San Saba's Historic Beveridge Bridge was the gathering place for Texas Department of Transportation Officials, Flinn Family members, and local residents Thursday morning, February 19. The recently restored bridge spans the San Saba River on CR 200 also known as the China Creek Road.
Present for the official opening presentation of the bridge were TX DOT officials from Austin: Lloyd M. Wolf, Bridge Design Group Leader; Charles Walker, Bridge Designer for the local bridge; Walt Lambert, contractor for the project; and Tim Florer, Documentary Historian. Heather Goodson, Historian and former TX DOT employee, was also present. Both Florer and Goodson visited in San Saba, interviewed residents, researched the history of the area and collected film footage for a Beveridge Bridge Documentary - the Restoration of the Beveridge Bridge, which will be available on DVD and the TX DOT Website later this summer.
Built in 1896, the bridge designers and builders were Flinn-Moyer Company of Weatherford, Texas. On hand for the event were four of William Flinn's great grandchildren and one great-great grandson. Dr. Tim Flinn of Strawn, Texas represented the family and gave a brief history of his grandfather's accomplishments. Other family members present were Paul Flinn; Richard, Judy, and Johnny Flinn from Weatherford, Texas and Patty Flinn Rowland and her husband Jack from Godley, Texas.
TX DOT Officials noted the commitment that the department has in preserving historic bridges. Charles Walker stated that he had the pleasure of overseeing the rebuilding of both the Regency Bridge in the western part of the county and the Beveridge Bridge. The contractor, Walt Lambert, explained many of the construction details and concluded by saying "I absolutely love this bridge!" Lyo Wo, who worked on the bridge, returned to be a part of the ceremony and noted that this had been his favorite bridge project.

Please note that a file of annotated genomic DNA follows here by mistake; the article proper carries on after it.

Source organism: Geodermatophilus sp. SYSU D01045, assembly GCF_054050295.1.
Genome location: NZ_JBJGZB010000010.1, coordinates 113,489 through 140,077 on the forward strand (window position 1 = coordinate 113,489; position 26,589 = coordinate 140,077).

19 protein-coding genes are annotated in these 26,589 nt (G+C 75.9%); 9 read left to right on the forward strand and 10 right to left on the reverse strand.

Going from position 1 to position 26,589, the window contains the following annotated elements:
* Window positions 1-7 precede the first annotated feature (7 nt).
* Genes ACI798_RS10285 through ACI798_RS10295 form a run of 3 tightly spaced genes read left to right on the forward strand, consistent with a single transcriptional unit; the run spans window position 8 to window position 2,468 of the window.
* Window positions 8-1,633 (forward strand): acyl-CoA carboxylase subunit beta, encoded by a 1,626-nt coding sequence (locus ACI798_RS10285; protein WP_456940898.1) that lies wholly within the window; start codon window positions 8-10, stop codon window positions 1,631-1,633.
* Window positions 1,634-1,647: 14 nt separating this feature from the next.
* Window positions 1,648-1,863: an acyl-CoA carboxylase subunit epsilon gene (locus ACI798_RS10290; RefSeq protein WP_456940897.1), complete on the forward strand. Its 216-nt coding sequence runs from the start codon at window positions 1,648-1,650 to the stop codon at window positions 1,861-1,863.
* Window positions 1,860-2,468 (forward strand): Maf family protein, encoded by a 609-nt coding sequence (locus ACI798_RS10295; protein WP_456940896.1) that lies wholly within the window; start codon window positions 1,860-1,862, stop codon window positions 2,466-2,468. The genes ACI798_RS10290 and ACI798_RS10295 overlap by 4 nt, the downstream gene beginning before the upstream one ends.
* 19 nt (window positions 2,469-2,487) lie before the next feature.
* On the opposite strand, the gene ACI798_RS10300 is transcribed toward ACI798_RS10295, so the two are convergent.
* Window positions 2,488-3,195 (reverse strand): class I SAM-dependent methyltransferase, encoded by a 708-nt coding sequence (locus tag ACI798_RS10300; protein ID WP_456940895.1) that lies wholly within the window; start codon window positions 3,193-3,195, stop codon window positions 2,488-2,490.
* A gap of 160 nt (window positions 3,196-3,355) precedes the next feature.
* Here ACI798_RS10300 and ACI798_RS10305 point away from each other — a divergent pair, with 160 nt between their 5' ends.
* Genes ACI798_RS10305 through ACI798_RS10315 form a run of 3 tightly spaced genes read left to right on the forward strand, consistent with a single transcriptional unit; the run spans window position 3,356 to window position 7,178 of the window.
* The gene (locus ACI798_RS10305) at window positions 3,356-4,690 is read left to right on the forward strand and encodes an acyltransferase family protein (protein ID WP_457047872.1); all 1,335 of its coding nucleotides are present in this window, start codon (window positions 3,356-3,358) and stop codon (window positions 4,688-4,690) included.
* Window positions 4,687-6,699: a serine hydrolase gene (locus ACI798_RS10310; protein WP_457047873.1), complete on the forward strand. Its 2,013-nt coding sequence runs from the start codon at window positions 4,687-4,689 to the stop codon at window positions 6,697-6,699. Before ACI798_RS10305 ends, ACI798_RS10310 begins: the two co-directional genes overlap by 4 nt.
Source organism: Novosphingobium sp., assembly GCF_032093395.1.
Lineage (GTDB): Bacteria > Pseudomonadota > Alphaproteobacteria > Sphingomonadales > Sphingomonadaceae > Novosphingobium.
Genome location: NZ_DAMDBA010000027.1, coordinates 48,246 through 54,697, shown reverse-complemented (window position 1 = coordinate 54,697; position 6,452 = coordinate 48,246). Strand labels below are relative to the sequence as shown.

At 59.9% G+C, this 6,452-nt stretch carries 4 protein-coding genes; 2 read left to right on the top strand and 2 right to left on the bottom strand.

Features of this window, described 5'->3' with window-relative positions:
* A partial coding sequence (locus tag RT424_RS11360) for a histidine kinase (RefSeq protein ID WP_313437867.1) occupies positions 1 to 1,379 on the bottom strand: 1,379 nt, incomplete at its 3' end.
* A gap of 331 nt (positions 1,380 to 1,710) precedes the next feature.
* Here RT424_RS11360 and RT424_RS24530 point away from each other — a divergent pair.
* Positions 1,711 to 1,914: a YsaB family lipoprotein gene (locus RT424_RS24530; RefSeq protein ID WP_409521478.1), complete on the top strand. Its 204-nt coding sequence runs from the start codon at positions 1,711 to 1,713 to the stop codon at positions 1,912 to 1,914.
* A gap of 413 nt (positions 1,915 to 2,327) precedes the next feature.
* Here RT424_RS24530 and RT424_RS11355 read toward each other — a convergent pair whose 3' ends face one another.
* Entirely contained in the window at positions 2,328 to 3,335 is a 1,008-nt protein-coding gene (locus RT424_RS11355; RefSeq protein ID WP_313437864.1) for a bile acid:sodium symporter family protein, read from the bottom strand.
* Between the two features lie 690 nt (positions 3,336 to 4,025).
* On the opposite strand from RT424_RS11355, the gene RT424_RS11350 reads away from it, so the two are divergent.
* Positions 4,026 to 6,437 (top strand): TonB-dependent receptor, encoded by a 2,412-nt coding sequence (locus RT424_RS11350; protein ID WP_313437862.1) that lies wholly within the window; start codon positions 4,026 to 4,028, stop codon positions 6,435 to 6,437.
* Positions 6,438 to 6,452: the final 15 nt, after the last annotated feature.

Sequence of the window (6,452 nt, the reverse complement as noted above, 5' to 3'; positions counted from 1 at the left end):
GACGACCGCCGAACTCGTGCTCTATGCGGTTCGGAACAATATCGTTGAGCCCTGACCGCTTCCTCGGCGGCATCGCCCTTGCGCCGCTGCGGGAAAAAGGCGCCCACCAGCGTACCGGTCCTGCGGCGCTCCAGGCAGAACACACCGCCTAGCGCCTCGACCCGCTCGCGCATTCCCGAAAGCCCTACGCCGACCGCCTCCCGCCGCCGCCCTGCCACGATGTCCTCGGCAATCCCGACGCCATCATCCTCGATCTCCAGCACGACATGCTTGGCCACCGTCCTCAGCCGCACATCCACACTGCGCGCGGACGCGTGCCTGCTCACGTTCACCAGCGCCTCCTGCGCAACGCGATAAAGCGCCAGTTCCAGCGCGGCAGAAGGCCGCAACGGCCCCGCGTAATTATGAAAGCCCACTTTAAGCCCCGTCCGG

Tim Florer, who had served as Master of Ceremonies for the event, asked former China Creek residents Betty Jo Miller and Marilynn Johanson to share their sentiments about the restored bridge. They both agreed that the bridge is beautiful and are grateful that it was restored, not destroyed. It is an asset to the community, an attraction for tourist and is accessible to visitors to take a walking tour of the bridge. The ladies expressed appreciation to the TX DOT members present for preserving the historic landmark bridge.
While in San Saba, Tim Florer visited the community, taking pictures, visiting with local folks, and callecting local history. Although his main interest centered around the Beveridge Bridge, he gathered a wealth of information about the town and the San Saba River. Included in his historic interviews were two local San Saban's, Elsie Oliver Millican and Betty Jo Turner Miller. The local ladies provided historic information that occurred in and around the San Saba River and the town of San Saba. He expressed his appreciation to both ladies for spending time with him and helping to make the TX DOT Beveridge Bridge Documentary so special.
Located a short distance to the west of the Beveridge Bridge is a modern two lane bridge constructed of concrete and steel. Travelers still take basically the same route into San Saba as they did in 1896. But for many San Sabans, a short country drive out the China Creek Road, by the Wedding oak, and across the San Saba River provides a tranquil retreat to the beautiful country side.